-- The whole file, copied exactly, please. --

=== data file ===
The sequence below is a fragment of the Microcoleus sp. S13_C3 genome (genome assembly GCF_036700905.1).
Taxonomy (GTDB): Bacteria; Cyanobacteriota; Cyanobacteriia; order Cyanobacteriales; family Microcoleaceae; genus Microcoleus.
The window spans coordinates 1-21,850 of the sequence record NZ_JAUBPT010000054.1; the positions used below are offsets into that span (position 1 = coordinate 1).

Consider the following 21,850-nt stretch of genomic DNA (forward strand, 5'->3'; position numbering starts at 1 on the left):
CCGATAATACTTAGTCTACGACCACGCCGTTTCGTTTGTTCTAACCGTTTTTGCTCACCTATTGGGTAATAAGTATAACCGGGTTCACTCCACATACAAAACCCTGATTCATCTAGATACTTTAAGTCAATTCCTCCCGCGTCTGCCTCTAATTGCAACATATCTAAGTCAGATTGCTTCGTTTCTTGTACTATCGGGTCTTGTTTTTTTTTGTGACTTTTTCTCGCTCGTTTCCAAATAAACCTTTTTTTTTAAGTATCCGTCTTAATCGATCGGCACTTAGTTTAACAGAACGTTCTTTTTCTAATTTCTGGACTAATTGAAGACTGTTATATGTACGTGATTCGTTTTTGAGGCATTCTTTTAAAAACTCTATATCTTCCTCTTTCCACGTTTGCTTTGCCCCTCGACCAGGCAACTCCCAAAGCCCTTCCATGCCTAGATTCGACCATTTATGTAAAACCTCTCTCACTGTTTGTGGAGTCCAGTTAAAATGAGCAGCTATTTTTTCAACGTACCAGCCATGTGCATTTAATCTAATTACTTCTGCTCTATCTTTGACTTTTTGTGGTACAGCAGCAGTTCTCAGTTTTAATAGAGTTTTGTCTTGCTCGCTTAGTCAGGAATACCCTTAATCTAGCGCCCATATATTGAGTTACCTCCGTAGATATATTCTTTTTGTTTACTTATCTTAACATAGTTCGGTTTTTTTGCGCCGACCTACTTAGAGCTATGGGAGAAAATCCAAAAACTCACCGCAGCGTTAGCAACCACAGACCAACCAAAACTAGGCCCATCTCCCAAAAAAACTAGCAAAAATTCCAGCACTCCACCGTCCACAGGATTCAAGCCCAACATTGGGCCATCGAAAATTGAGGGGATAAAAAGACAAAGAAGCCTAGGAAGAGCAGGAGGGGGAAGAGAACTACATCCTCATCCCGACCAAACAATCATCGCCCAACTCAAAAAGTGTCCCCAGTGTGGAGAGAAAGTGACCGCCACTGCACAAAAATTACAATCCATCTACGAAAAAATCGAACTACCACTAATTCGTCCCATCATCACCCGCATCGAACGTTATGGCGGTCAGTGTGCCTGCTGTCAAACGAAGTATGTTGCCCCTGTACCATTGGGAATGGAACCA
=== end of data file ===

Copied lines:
The sequence below is a fragment of the Microcoleus sp. S13_C3 genome (genome assembly GCF_036700905.1).
Taxonomy (GTDB): Bacteria; Cyanobacteriota; Cyanobacteriia; order Cyanobacteriales; family Microcoleaceae; genus Microcoleus.
The window spans coordinates 1-21,850 of the sequence record NZ_JAUBPT010000054.1; the positions used below are offsets into that span (position 1 = coordinate 1).

Consider the following 21,850-nt stretch of genomic DNA (forward strand, 5'->3'; position numbering starts at 1 on the left):
CCGATAATACTTAGTCTACGACCACGCCGTTTCGTTTGTTCTAACCGTTTTTGCTCACCTATTGGGTAATAAGTATAACCGGGTTCACTCCACATACAAAACCCTGATTCATCTAGATACTTTAAGTCAATTCCTCCCGCGTCTGCCTCTAATTGCAACATATCTAAGTCAGATTGCTTCGTTTCTTGTACTATCGGGTCTTGTTTTTTTTTGTGACTTTTTCTCGCTCGTTTCCAAATAAACCTTTTTTTTTAAGTATCCGTCTTAATCGATCGGCACTTAGTTTAACAGAACGTTCTTTTTCTAATTTCTGGACTAATTGAAGACTGTTATATGTACGTGATTCGTTTTTGAGGCATTCTTTTAAAAACTCTATATCTTCCTCTTTCCACGTTTGCTTTGCCCCTCGACCAGGCAACTCCCAAAGCCCTTCCATGCCTAGATTCGACCATTTATGTAAAACCTCTCTCACTGTTTGTGGAGTCCAGTTAAAATGAGCAGCTATTTTTTCAACGTACCAGCCATGTGCATTTAATCTAATTACTTCTGCTCTATCTTTGACTTTTTGTGGTACAGCAGCAGTTCTCAGTTTTAATAGAGTTTTGTCTTGCTCGCTTAGTCAGGAATACCCTTAATCTAGCGCCCATATATTGAGTTACCTCCGTAGATATATTCTTTTTGTTTACTTATCTTAACATAGTTCGGTTTTTTTGCGCCGACCTACTTAGAGCTATGGGAGAAAATCCAAAAACTCACCGCAGCGTTAGCAACCACAGACCAACCAAAACTAGGCCCATCTCCCAAAAAAACTAGCAAAAATTCCAGCACTCCACCGTCCACAGGATTCAAGCCCAACATTGGGCCATCGAAAATTGAGGGGATAAAAAGACAAAGAAGCCTAGGAAGAGCAGGAGGGGGAAGAGAACTACATCCTCATCCCGACCAAACAATCATCGCCCAACTCAAAAAGTGTCCCCAGTGTGGAGAGAAAGTGACCGCCACTGCACAAAAATTACAATCCATCTACGAAAAAATCGAACTACCACTAATTCGTCCCATCATCACCCGCATCGAACGTTATGGCGGTCAGTGTGCCTGCTGTCAAACGAAGTATGTTGCCCCTGTACCATTGGGAATGGAACCA